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Mycoplasma Arthritis (Mycoplasma hyosynoviae infection)

(277) This is caused by the tiny organism Mycoplasma hyosynoviae which is ubiquitous and most, if not all herds are infected with it. It is a respiratory spread disease the organism being found in the upper respiratory tract nose and tonsils. It may be present in some herds and cause no clinical signs and yet in others cause severe disease. Infection with or without disease takes place in the young growing pig from approximately 8 to 30 weeks of age and particularly so in the gilt when first introduced onto a farm, or in the early stages of pregnancy. It is very uncommon in older sows because they develop a strong immunity resulting from repeated exposure to the organism. They pass this immunity to their offspring in the colostrum. This maternally derived immunity gradually disappears over a period of weeks. Infection then takes place as these pigs become exposed to older ones. Mycoplasma hyosynoviae infects joints and tendon sheaths rather than the respiratory system.

Clinical signs

Disease in the gilt is usually sudden in onset, the first signs being a reluctance to rise at feeding time. There is a considerable amount of pain and the affected pig will only stand for short periods of time. The temperature may be normal or slightly elevated. It is more common in the heavy ham straight legged animal and purchased gilts which have been reared in isolated grow out units often become diseased four to six weeks after arrival.


This is based on clinical signs and the response to either lincomycin or tiamulin therapy. Joint fluid can be aspirated and examined for antibodies and isolation of the organism.

Serology is not much help because sub-clinical infection is common and so healthy animals often have antibody titres. Rising titres in blood samples taken two weeks apart together with typical symptoms strongly suggest disease.

In problem herds post-mortem examination may be necessary to reach a definitive diagnosis.

Similar diseases

These include muscle damage, leg weakness or OCD, trauma, erysipelas, glässers disease and the major vesicular diseases.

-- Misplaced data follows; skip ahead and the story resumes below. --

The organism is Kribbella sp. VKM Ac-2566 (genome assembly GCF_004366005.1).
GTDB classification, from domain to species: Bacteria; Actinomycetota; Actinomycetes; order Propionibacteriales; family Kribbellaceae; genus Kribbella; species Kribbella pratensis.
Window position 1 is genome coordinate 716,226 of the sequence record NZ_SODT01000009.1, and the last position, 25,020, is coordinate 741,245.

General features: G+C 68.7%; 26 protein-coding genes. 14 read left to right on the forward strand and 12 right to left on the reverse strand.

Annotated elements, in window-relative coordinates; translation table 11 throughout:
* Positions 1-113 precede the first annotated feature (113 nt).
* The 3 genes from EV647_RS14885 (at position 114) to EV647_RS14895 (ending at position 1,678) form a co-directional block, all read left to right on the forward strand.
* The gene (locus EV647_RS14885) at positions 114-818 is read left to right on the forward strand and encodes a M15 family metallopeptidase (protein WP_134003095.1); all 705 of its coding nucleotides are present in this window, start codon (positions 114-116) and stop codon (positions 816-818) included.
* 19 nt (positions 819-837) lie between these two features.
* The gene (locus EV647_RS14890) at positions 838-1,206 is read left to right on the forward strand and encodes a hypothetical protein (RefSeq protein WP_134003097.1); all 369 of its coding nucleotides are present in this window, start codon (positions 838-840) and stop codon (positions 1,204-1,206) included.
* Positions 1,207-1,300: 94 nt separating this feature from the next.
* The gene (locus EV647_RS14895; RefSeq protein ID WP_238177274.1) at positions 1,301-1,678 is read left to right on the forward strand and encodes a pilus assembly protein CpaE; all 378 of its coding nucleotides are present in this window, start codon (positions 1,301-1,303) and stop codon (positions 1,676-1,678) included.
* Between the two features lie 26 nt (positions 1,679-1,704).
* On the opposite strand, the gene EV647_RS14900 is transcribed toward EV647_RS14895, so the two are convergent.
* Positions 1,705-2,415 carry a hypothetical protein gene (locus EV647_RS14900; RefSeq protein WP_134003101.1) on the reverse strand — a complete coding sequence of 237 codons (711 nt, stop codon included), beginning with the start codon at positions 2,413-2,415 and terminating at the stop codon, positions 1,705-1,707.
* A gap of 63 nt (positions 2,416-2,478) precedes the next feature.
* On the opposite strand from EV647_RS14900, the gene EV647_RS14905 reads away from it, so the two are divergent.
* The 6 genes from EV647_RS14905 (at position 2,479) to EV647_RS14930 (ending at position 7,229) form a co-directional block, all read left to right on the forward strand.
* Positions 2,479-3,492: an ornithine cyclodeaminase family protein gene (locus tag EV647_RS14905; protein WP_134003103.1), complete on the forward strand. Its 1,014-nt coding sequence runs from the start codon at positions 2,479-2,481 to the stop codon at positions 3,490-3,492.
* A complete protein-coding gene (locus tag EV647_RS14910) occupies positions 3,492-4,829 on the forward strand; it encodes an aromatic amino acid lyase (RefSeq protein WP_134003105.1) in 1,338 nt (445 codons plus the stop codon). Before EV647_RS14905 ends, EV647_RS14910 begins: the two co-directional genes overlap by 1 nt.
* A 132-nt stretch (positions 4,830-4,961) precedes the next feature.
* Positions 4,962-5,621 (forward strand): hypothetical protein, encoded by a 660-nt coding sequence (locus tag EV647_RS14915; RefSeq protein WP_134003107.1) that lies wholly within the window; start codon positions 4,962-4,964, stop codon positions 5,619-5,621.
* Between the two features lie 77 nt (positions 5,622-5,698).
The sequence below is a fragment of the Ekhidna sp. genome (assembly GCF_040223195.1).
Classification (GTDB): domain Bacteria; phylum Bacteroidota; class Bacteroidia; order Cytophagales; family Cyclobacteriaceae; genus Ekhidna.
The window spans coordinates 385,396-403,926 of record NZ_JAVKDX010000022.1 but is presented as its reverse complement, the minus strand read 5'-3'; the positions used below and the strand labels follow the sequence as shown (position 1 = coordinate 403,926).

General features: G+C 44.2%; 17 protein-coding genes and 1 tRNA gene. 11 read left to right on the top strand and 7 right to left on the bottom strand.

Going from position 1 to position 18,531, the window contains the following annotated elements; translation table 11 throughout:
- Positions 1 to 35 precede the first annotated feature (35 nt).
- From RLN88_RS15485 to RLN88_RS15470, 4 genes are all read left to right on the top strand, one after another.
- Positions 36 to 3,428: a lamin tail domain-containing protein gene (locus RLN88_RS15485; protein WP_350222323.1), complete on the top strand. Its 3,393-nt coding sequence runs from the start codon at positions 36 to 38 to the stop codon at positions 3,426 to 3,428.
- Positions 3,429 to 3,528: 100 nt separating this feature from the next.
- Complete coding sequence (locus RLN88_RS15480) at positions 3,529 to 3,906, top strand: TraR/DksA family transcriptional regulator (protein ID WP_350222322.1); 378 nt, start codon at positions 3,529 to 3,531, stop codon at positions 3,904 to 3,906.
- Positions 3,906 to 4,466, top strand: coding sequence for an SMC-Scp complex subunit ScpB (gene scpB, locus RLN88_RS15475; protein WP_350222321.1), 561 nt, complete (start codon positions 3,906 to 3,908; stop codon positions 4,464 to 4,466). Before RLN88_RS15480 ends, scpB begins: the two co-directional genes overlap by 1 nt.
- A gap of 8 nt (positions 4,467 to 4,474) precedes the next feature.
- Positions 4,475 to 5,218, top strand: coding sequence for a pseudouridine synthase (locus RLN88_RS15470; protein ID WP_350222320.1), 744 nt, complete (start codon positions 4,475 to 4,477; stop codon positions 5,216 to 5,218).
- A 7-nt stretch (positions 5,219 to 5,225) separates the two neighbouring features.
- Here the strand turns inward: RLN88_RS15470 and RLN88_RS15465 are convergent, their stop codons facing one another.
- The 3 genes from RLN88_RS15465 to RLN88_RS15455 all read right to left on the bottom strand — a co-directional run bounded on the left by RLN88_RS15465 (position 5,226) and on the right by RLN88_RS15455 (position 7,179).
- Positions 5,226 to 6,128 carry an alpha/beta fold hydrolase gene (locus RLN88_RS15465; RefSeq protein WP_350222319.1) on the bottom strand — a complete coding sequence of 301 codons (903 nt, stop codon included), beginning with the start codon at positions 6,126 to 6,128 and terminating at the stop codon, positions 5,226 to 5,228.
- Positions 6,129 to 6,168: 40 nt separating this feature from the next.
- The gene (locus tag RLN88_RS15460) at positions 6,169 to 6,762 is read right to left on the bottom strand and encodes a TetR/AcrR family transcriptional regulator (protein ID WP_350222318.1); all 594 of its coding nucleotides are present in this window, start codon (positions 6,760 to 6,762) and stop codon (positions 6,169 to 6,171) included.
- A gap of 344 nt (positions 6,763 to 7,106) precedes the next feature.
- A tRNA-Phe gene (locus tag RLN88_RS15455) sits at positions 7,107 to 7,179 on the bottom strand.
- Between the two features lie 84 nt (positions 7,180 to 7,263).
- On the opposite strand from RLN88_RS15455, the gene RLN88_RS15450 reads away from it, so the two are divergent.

• Mycoplasma hyosynoviae is susceptible to lincomycin or tiamulin injections.
  • Give daily for 4 days in the early course of the disease. If the lameness is due to Mycoplasma hyosynoviae there should be a good response within 24 to 36 hours.
  • Treatment is most effective if given early.
  • Give in feed medication strategically commencing 7 days before the expected disease outbreak and continue for 14 days using either 220g/tonne of lincomycin, 500-800g/tonne of OTC, 100g/tonne tiamulin or 200g/tonne tilmicosin..
  • An alternate strategy is to medicate the ration at half these levels and feed for 5-7 weeks.
Management control and prevention

Mycoplasma hyosynoviae can be a recurring problem in breeding gilts particularly during the first 6 to 10 weeks after introduction to the farm. Consider the following:

  • Identify the period of onset and apply strategic preventative medication.
  • In-feed medicate susceptible groups over the critical period with either 500-800g OTC or CTC per tonne, 110-220g of lincomycin per tonne or 100g of tiamulin per tonne.
  • Maintain pigs on ad lib feeding during the susceptible period.
  • Assess the quality of housing - in particular low temperatures and draughts which act as trigger factors.
  • Remember that this is a respiratory spread disease and other factors need to be considered.
  • Avoid mixing and fighting.
  • Provide well bedded pens.
  • In outdoor herds acclimatise gilts to cobs or large nuts before they are introduced into the outdoor herd.
  • Control enzootic pneumonia and other respiratory diseases if they are a coincidental problem.

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